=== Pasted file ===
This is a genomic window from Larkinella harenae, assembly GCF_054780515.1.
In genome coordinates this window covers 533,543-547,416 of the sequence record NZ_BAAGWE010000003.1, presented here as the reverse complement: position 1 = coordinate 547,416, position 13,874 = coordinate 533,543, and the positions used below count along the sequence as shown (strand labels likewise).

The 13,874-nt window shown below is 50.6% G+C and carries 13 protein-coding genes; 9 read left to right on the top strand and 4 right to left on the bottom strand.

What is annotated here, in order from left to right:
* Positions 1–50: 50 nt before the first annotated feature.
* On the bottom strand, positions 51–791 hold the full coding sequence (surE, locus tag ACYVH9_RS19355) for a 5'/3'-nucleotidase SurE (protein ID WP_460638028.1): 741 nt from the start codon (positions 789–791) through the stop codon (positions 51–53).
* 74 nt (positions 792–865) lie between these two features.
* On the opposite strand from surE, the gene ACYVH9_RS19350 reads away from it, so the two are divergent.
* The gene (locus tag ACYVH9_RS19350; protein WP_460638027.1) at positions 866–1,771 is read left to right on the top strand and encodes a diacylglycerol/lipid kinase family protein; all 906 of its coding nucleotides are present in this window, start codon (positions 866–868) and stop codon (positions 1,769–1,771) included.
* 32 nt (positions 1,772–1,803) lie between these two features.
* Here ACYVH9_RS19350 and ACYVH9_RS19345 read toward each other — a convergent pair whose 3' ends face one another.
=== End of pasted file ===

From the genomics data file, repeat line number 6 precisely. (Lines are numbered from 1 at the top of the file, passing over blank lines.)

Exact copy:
* On the bottom strand, positions 51–791 hold the full coding sequence (surE, locus tag ACYVH9_RS19355) for a 5'/3'-nucleotidase SurE (protein ID WP_460638028.1): 741 nt from the start codon (positions 789–791) through the stop codon (positions 51–53).